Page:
“We really thought this would be very pro-social, pro-collaboration, pro-environment. We were starting with this theoretical baggage,” Bardhi says. And then she and Eckhardt conducted in-depth interviews with 40 Zipcar drivers in Boston. “And when we looked at the data, we were not finding any community,” she says. “People were very utilitarian, very individualistic.”
It’s always been hard to tell whether Zipcar’s efforts to promote community among its users is something sincere and organic or a bolted-on branding strategy. Their business model is referred to as car-sharing, but sharing is something that’s generally done out of generosity, and for free.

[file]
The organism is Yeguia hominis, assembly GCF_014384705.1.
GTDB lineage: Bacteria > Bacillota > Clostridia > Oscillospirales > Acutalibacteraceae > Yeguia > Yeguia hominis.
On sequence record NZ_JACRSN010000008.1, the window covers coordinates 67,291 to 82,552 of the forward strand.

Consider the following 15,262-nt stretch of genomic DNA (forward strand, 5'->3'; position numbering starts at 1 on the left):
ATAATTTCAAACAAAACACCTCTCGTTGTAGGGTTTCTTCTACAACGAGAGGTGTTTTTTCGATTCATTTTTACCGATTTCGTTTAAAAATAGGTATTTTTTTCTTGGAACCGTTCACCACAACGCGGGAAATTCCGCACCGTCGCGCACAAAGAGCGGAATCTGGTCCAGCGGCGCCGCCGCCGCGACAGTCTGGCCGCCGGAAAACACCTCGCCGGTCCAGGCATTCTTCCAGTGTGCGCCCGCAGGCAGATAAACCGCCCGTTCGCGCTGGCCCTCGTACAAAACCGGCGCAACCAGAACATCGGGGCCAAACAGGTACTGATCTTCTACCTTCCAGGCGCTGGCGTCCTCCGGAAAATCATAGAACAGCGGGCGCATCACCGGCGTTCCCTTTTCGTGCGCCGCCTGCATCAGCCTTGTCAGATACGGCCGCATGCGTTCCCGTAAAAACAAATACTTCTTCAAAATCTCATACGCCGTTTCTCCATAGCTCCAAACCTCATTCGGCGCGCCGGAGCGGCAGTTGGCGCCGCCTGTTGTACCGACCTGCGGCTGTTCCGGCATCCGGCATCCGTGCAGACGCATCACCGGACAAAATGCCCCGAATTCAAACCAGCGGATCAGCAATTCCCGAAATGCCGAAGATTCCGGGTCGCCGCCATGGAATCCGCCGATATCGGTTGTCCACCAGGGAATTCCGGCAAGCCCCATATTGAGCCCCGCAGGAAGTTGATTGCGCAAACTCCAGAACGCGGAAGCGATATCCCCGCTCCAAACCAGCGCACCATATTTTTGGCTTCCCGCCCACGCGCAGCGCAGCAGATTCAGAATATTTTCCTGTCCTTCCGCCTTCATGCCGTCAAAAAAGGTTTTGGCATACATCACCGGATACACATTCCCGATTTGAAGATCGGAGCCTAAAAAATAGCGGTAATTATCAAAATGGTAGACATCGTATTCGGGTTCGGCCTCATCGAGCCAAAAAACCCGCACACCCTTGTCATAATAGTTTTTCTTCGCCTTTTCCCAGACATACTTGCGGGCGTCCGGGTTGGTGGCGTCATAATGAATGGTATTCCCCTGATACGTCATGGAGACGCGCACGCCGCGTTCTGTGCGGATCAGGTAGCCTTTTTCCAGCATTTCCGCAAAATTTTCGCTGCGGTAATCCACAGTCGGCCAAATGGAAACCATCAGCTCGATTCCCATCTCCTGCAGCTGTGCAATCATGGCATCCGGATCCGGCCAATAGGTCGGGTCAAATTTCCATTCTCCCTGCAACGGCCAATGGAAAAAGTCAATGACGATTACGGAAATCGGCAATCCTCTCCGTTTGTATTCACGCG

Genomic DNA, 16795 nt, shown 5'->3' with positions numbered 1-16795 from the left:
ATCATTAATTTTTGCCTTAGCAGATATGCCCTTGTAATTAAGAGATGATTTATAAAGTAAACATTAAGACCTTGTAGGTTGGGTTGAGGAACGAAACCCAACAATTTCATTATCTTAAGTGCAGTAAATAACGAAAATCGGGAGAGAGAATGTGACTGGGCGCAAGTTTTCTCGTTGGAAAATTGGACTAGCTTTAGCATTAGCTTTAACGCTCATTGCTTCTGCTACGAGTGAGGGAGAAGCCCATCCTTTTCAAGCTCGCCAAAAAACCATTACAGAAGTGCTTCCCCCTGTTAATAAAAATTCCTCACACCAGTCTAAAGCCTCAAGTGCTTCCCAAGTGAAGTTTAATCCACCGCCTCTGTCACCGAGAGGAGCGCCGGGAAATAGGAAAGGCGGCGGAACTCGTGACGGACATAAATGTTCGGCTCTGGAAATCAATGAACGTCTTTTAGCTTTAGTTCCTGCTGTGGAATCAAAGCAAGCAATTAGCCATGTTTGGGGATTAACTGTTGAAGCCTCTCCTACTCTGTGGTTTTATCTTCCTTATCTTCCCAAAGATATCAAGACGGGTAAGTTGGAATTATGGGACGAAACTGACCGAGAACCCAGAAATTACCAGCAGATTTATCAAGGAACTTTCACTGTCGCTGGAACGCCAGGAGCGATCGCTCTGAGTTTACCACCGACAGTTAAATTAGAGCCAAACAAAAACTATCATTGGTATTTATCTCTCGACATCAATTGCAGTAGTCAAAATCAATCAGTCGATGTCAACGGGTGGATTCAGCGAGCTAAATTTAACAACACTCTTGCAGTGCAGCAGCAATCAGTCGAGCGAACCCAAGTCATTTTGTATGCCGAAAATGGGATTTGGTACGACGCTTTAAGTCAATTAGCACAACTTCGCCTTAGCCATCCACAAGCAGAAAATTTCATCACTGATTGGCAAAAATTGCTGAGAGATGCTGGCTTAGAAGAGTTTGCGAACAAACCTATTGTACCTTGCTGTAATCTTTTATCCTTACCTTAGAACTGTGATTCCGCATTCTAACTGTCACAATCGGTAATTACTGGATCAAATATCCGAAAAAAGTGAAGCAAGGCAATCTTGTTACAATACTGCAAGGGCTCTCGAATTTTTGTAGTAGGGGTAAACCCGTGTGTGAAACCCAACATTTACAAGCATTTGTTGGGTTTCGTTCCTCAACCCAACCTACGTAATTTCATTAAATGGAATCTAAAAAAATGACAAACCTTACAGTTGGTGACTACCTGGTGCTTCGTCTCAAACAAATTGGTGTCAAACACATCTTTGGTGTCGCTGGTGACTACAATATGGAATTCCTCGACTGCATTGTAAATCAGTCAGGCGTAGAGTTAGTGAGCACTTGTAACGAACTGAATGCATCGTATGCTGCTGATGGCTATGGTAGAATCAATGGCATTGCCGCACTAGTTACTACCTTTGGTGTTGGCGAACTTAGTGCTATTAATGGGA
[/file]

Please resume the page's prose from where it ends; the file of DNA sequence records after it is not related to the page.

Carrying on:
Perhaps the idea was that Zipcar members would think of themselves as a tribe of savvy, like-minded urbanites who like to travel light, free from old-fashioned encumberances like car payments, registration fees and insurance. But, beyond that, what do they really have in common, other than the occasional, brief need for a car? There’s no status-consciousness because not owning a car isn’t a high-status choice. There’s no “us vs. them” brand affinity because in most cities, Zipcar has no competition.
Chances are that people who feel a sense of community with their fellow “Zipsters” are people who tend to be community-minded and people who are purposely careless with the cars or steal things they find in them are also behaving the way they normally do. The rest of us are somewhere in the middle, feeling not much more community than we do with other people who might once have lived in the same apartment building or used the same cab company.